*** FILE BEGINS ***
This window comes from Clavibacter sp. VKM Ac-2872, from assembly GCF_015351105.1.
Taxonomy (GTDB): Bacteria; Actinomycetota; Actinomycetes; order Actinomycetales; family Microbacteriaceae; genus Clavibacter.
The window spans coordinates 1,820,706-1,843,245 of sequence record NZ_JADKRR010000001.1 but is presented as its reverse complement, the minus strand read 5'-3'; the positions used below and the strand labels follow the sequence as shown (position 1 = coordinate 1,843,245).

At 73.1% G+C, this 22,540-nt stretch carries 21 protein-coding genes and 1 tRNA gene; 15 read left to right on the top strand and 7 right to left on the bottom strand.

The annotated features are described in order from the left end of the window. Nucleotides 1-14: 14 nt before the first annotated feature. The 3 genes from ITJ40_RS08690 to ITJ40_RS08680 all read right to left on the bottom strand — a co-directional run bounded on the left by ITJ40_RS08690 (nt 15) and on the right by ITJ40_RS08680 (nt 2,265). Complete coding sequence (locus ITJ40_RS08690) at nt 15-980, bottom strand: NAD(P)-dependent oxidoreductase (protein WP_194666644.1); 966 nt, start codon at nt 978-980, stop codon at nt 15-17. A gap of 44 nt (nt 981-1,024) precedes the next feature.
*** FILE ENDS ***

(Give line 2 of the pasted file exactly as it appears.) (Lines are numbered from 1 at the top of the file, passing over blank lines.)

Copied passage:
Taxonomy (GTDB): Bacteria; Actinomycetota; Actinomycetes; order Actinomycetales; family Microbacteriaceae; genus Clavibacter.